Understanding the Probate Process in Nevada
After a person passes away in Nevada, his or her estate may go through a process called probate. Probate refers to the court’s supervision of the distribution of the deceased person’s assets to the person’s heirs, beneficiaries and creditors. If the decedent left a will, the distribution of assets will occur according to the will’s provisions. If the deceased did not leave a will, then NRS 134, the state’s intestacy laws, will control the asset distribution.
Nevada Probate Administration
There are four different types of probate administration in the state of Nevada. The four depend on the size of the estate that requires distribution. For estates that are worth less than $20,000 there may be the need to just fill out a document called an Affidavit of Entitlement. NRS 146.080 For those estates that are valued at less than $100,000, the property may avoid probate and may instead go through a simpler and more affordable proves known as a set aside. NRS 146.070 For estates worth more than $100,000 but less than $300,000, Nevada allows an abbreviated summary probate process. NRS 145 Estates worth $300,000 or more will be required to go through a full probate administration process.
Probate Procedure and Steps
After a person dies, his or her loved ones should first locate any will or other estate planning documents. The next step will be to open a probate case with the court. A probate lawyer in Las Vegas can open the matter, but he or she will information from the loved ones, including the death certificate for the deceased. Also, if there is a will, that should be presented to the attorney so the attorney can file the will within 30 days. If there is no will, a probate administrator will need to be appointed. The executor or administrator will then inventory the assets and work to pay creditors and distribute the remainder to heirs.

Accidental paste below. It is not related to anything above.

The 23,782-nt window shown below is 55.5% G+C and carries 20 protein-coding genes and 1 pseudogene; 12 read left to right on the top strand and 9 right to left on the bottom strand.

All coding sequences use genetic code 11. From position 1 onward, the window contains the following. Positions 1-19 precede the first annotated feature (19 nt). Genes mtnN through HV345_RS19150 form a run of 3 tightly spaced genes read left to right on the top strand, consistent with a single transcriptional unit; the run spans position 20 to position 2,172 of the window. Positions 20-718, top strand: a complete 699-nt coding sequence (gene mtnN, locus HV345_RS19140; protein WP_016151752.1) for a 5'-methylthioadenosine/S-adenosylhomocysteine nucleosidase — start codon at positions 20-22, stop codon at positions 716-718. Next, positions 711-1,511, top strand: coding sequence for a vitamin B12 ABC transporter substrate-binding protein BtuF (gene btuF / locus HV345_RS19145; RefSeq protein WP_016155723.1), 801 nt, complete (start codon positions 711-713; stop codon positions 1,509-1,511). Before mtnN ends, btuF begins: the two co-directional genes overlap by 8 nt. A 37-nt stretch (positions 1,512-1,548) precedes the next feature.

With respect to attorneys’ fees, those fees may either be assessed at an hourly rate or as a percentage of the estate. The percentage amount is outlined by a statutory schedule as contained in the Nevada Revised Statutes. NRS 150.060 In either case, the fee would be negotiated by the probate lawyer and the estate’s executor or administrator. At our firm, we like to suggest that we assess our fees at an hourly rate rather than take a percentage of the estate. We do this because we want you to feel as though we earned the money that we are paid. In many if not most cases, we can take the majority of our fees at the end of the probate as a charge to the estate.
The probate process can be lengthy and complicated one, but it is intended to protect the estate from misuse and theft. That said, if you are concerned about avoiding the probate process and its negatives for your own estate, you may consider a living trust. Not only can we help you with the probate of your loved one’s possessions, we can help you prepare an estate plan that both protects your assets and avoids the probate process. Please contact us today for assistance with your probate or estate planning matter. We offer free consultations.